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I own a rescue who is about 1ish - around 13-16 months old. She is a small dog who likes to jump up when she meets people and I'd like to find ways to discourage her.

I'd appreciate tips or book references.
 

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Have you tried turning your back when she jumps?
Another thing you can try is to ask for an "incompatible behavior", meaning something that she can't do if she continues to jump. For instance, she jumps on someone, and you immediately give her a command like "sit" or "down". If she wants to be rewarded for doing those commands, she has to stop jumping.
You could have her sit before she meets people, and if she doesn't sit, she doesn't get to meet them, and has to be removed from the area.
 

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Control the people who meet your dog. Don't let them interact with your dog for the first few minutes, no eye contact, talking, or touching. Just having them do this alone will cause your dog to calm down. Your dog will go into sniff mode for a few minutes, which is fine, it's like shaking hands for dogs. If your dog jumps on your guest, let your guest politely push your dog away.

If it's just on walks and stuff, not house guests, then its your responsibility. Your dog should be focused on you when outside, her pack leader. She shouldn't be straying off to say hello to everyone, unless you give her permission.
 

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See: Validity of ignoring jumping dogs ... a previous post in this forum.

Summary: Ignore the dog by stepping back and turning your back... even if the dog jumps on your back. When the dog plants all four feet on the ground, or sits (even better), then turn around and give the dog lots of attention, as a reward for doing the right thing. Reports are that it takes about 3 days. You may need to enlist some co-conspirators to also practice this method.
 

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See: Validity of ignoring jumping dogs ... a previous post in this forum.

Summary: Ignore the dog by stepping back and turning your back... even if the dog jumps on your back. When the dog plants all four feet on the ground, or sits (even better), then turn around and give the dog lots of attention, as a reward for doing the right thing. Reports are that it takes about 3 days. You may need to enlist some co-conspirators to also practice this method.
This.
The age of the dog doesn't matter. The only difference that makes is she has probably been allowed to get away with it longer so it's going to probably take a little longer to train the behavior out of her. The method, however, works regardless of the age of the dog.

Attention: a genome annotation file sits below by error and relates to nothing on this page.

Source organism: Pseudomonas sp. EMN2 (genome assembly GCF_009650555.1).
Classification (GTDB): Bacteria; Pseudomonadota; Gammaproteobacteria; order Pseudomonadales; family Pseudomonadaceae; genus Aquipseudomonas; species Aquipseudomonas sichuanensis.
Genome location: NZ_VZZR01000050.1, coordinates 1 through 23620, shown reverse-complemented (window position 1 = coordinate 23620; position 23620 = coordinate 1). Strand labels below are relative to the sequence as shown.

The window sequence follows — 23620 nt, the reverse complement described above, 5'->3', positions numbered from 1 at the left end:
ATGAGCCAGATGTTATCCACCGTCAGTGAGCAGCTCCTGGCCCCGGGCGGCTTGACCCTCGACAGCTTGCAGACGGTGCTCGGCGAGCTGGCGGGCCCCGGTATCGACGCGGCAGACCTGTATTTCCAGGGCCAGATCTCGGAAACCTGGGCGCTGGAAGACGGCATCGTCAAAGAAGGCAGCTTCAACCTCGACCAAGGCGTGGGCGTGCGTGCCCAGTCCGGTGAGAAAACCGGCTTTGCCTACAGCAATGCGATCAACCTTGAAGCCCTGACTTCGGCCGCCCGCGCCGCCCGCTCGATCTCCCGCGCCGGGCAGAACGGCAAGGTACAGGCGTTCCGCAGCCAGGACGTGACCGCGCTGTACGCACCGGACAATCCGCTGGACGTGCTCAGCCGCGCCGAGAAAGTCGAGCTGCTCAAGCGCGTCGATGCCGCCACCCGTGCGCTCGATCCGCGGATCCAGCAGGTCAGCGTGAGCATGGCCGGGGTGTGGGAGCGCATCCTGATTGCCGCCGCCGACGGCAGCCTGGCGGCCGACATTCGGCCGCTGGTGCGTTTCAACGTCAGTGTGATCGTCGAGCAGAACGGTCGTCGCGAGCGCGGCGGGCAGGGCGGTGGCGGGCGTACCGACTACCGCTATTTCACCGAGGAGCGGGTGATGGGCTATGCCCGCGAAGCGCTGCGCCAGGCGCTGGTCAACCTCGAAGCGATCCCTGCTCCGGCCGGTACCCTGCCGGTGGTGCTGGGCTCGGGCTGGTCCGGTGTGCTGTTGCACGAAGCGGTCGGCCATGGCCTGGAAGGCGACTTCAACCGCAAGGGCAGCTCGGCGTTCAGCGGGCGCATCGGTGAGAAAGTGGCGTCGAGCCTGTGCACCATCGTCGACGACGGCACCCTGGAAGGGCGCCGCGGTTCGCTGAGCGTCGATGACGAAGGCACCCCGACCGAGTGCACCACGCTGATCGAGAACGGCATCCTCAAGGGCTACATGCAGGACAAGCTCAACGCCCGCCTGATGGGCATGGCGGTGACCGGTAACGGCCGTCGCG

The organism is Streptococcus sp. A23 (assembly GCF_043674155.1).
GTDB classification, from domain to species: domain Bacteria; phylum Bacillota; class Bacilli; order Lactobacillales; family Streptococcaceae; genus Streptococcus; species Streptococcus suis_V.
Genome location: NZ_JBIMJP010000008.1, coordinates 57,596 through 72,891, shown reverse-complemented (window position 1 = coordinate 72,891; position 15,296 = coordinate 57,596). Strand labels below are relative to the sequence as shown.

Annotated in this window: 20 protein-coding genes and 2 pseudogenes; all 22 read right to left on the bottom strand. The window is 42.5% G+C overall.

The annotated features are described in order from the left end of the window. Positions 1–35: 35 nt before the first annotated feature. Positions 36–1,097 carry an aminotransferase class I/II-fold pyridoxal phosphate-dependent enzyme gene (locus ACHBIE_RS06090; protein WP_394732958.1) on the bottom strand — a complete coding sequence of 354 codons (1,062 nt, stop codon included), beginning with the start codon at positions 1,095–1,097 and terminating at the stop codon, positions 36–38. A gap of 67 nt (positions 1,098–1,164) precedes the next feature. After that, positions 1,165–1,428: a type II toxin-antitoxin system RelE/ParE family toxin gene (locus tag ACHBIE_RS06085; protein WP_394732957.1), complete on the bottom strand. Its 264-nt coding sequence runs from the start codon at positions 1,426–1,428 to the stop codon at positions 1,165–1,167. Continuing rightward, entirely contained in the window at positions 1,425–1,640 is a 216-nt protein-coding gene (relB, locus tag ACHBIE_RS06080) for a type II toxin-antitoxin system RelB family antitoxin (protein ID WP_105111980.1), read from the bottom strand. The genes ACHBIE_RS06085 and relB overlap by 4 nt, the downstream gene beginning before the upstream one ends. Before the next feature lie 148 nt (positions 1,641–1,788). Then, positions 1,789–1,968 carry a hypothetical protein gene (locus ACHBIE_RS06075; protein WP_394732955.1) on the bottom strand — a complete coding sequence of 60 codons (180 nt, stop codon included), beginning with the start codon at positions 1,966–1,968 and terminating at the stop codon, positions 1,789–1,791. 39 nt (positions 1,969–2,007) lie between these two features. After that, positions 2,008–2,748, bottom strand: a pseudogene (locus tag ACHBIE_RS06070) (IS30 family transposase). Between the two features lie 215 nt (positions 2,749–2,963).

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My puppy is 6mo old. She used to jump on people all the time. I just started with a new trainer and the jumping is all but gone. We practice no jumping activities here are a few:

Elevator game: hold a treat over your head and slowly lower it. If she jumps it goes back up. If she remains down she gets the treat. You have to go pretty fast in the beginning then as she gets better you go slower. Practice it in a down first, then sit, then standing.

Keep away: Put the leash on the dog and just hold it still. It almost works best if you tether the dog to something. Have someone walk up to the dog, if she does not jump they give the dog a treat. If the dog goes up on two legs they walk away. You have to make sure to hold the leash still, you don't want to pull the dog back. Keep repeating until the dog does not jump. As she gets better you practice it in a sit and a down.

Sit Stay Greet: This is definitely more advanced. We practice this when people come over. It helps to have a friend or neighbor that will help you practice. Your dog will have to know sit and stay. Put the dog in a sit / stay, have someone come in, if they remain seated the person can pet them. (you can click or treat for this also). If the dog jumps the person gets up and moves away, you'll have to have the dog leashed. I practice this when my boys have friends over. I give each one of them a treat and tell them to come into the house and pet the dog and give her a treat if she is sitting. If she jumps they walk on. Last week there were ten 13 year olds over so she got a ton of practice.

I like these training methods because they are so easy. It is hard to click and treat when the dog is being good because it is hard for them to know why you are clicking. I also have all four of my kids practice with the dog so she knows we all expect the same good behavior. When we are out and someone asks if they can pet the dog I say sure but she is in training so if she jumps on you we are going to walk away. They usually laugh and are happy to help you. I also bring her to the local pet store and train her with the employees. This is the ultimate distraction practice.
 
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